The black filling was first introduced in United States in the 1830s where it has been the primary restorative material for more than 150 years. It has also been the subject of intense research and has been found to be safe, beneficial, and cost-effective. Scientifically known as Amalgam Restoration, where I will be using the term Amalgam instead of black filling in this article.
Dental Amalgam is a metallic restorative material composed of a mixture of silver-tin-copper alloy and mercury. Its used to restore a tooth that has been exposed to caries under certain mechanical principles, bringing the tooth back to its form and function.
The popularity nowadays of Amalgam has been decreased due to reduction in caries rate and esthetic concerns due to the introduction of composite restoration (tooth-colored fillings) later on, which has a good esthetic appearance than the silver colored fillings. In addition, mercury toxicity has been attributed to the decrease in popularity of dental amalgams although it has been known for its safety through multiple intensive researches. Unfortunately, it has been phased out in Japan, Denmark, Canada, Sweden, and Germany as a result of mercury toxicity.
There are many types of dental amalgams that has been used through out the years, I will just list these types & speak about the current Amalgam that is used in our modern world.
Types of Amalgam:
- Low-Copper Amalgam
- High-Copper Amalgam
- Spherical Amalgam
- Admixed Amalgam
Although many other types have been introduced in our modern world. The most widely used nowadays is the High-Copper Amalgam.
- High-Copper Amalgams
These kinds of fillings have a high a compressive strength that is similar to the tooth structure, but the tensile strength is low, making amalgam restorations prone to fracture. Because amalgam is brittle in thin sections and have a low edge strength, it requires a significant amount of tooth structure to be removed to satisfy its strength. It should have a sufficient bulk and 90 degree or greater marginal configuration. Keep this in your mind as I will explain it in pictures for easy understanding.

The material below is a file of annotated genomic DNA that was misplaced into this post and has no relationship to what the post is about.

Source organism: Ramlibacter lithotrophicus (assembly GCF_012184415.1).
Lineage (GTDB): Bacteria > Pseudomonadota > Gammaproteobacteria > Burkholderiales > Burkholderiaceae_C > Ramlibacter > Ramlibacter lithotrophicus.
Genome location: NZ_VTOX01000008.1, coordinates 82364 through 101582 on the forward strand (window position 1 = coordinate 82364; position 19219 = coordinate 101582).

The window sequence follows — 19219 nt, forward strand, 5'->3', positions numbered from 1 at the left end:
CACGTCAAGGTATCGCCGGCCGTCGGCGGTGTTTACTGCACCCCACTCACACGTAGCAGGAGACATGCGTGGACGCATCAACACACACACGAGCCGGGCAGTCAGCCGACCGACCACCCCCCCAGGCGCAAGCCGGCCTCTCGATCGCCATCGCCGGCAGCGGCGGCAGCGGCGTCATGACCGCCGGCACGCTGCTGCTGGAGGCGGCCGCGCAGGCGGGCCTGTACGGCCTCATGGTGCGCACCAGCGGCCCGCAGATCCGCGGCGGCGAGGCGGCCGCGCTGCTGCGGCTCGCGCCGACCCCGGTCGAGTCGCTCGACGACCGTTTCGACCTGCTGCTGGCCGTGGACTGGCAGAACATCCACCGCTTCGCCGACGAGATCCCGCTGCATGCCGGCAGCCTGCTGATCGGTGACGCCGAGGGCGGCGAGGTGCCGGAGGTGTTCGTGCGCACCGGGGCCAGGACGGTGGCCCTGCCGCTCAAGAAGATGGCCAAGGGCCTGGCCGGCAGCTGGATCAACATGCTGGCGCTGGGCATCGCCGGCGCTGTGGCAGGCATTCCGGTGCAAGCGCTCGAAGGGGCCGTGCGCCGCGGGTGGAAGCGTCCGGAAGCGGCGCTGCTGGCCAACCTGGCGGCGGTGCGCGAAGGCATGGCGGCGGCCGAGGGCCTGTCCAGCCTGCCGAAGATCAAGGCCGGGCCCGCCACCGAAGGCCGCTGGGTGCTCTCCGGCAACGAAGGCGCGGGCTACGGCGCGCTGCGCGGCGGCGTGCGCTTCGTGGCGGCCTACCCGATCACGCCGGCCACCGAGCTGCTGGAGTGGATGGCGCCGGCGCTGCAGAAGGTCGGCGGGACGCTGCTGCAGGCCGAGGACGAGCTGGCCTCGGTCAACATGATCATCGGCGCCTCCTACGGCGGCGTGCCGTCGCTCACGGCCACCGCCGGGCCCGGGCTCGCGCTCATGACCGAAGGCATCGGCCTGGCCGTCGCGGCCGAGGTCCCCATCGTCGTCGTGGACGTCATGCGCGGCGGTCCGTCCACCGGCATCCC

Since amalgam is a metallic restoration, its also a good thermal conductor. That’s why it shouldn’t be placed close to the pulpal tissues in order to avoid their irritation. In such cases, a liner or a base shall be placed in the cavity before placing amalgam. These liners and bases will protect the pulp from any irritants that might cause pain later on.
- Mechanical Principles
Certain major mechanical principles has to be met in order to qualify for Amalgam restoration:
- Possess a uniform specified minimum thickness for strength.
- Produce a 90-degree amalgam angle at the margin.
- Be mechanically retained in the tooth.
There are other mechanical principles but these are the major ones of which mainly without them, the amalgam could possibly dislodge or fracture. Even after the introduction of Bonded amalgams of which they will chemically be glued to the tooth structure, you will still need to provide the mechanical principles for any cavity, because the amount of retention produced by bonded amalgams is minimal.
There are certain points toward which the Amalgam restoration must be used:
- Occlusal Factors: Amalgam has a greater wear resistance than does Composite (Tooth-Colored Filling). Its also used in situations where there is a heavy occlusal functioning like in the back teeth.
- Isolation Factors: All fillings no matter what they are require isolation. Isolation means isolating the tooth from the oral cavity & saliva by the use of a rubber dam (See Figure) for proper & successful restoration.